What diagnostic is required?

It is crucial to demonstrate amyloid accumulation in a biopsy. It may be a biopsy from a suspected involved organ, e.g. kidney or heart, or from an easily accessible area from skin or rectum. Widespread, general accumulation can usually be demonstrated via a skin biopsy instead of a kidney biopsy, which has a greater risks of causing hemorrhaging. However, a biopsy from the involved organ is often necessary.

Once a biopsy has demonstrated presence of amyloid, the next crucial step is to determine which type of protein the amyloid consists of. This can be done using different advanced techniques using stain microscopy, electron microscopy or mass spectrometry. Electron microscopy or mass spectrometry is considered the most reliable method for precise and certain diagnostic of the protein. In case of a protein that can be associated with a hereditary disease, a genetic investigation into this disease will be initiated.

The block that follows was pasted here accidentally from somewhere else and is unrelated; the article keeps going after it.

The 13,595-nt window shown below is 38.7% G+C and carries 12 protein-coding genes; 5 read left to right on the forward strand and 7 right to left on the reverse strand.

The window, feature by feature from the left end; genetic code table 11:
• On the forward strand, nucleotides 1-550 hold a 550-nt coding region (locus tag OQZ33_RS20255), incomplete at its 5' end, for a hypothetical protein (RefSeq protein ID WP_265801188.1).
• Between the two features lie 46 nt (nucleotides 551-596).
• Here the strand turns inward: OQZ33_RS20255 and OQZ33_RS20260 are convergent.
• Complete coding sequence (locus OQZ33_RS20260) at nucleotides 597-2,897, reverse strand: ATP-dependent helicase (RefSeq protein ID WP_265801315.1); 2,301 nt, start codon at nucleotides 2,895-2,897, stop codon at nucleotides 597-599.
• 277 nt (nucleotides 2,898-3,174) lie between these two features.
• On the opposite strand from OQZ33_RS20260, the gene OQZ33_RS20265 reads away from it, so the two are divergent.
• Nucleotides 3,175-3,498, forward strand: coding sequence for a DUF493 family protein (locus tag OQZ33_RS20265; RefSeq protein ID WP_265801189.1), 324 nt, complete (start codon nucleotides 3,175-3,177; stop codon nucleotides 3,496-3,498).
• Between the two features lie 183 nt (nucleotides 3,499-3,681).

In case of an amyloid being demonstrated in an organ, a rather comprehensive examination program will be initiated to maintain how widespread the accumulation is in the body, if other organs are affected, and to what degree.